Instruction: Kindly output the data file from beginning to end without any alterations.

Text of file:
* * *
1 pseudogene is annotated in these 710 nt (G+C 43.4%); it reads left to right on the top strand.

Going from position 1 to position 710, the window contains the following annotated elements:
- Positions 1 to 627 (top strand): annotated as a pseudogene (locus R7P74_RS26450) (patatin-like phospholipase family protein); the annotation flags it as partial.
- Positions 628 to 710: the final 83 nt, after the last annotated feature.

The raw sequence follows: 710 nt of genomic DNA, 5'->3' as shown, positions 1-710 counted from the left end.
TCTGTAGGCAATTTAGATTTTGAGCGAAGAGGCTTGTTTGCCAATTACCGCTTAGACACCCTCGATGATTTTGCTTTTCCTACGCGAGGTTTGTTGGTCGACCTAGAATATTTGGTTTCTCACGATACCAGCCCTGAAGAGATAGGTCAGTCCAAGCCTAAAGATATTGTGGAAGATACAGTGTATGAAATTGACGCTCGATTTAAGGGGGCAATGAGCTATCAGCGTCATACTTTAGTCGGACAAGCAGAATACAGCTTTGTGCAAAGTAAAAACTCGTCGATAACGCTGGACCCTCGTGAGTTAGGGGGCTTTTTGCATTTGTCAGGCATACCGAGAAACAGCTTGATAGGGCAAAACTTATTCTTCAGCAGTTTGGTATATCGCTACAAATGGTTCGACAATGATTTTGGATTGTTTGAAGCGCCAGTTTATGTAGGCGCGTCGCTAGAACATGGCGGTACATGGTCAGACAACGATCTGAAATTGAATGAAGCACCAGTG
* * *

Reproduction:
1 pseudogene is annotated in these 710 nt (G+C 43.4%); it reads left to right on the top strand.

Going from position 1 to position 710, the window contains the following annotated elements:
- Positions 1 to 627 (top strand): annotated as a pseudogene (locus R7P74_RS26450) (patatin-like phospholipase family protein); the annotation flags it as partial.
- Positions 628 to 710: the final 83 nt, after the last annotated feature.

The raw sequence follows: 710 nt of genomic DNA, 5'->3' as shown, positions 1-710 counted from the left end.
TCTGTAGGCAATTTAGATTTTGAGCGAAGAGGCTTGTTTGCCAATTACCGCTTAGACACCCTCGATGATTTTGCTTTTCCTACGCGAGGTTTGTTGGTCGACCTAGAATATTTGGTTTCTCACGATACCAGCCCTGAAGAGATAGGTCAGTCCAAGCCTAAAGATATTGTGGAAGATACAGTGTATGAAATTGACGCTCGATTTAAGGGGGCAATGAGCTATCAGCGTCATACTTTAGTCGGACAAGCAGAATACAGCTTTGTGCAAAGTAAAAACTCGTCGATAACGCTGGACCCTCGTGAGTTAGGGGGCTTTTTGCATTTGTCAGGCATACCGAGAAACAGCTTGATAGGGCAAAACTTATTCTTCAGCAGTTTGGTATATCGCTACAAATGGTTCGACAATGATTTTGGATTGTTTGAAGCGCCAGTTTATGTAGGCGCGTCGCTAGAACATGGCGGTACATGGTCAGACAACGATCTGAAATTGAATGAAGCACCAGTG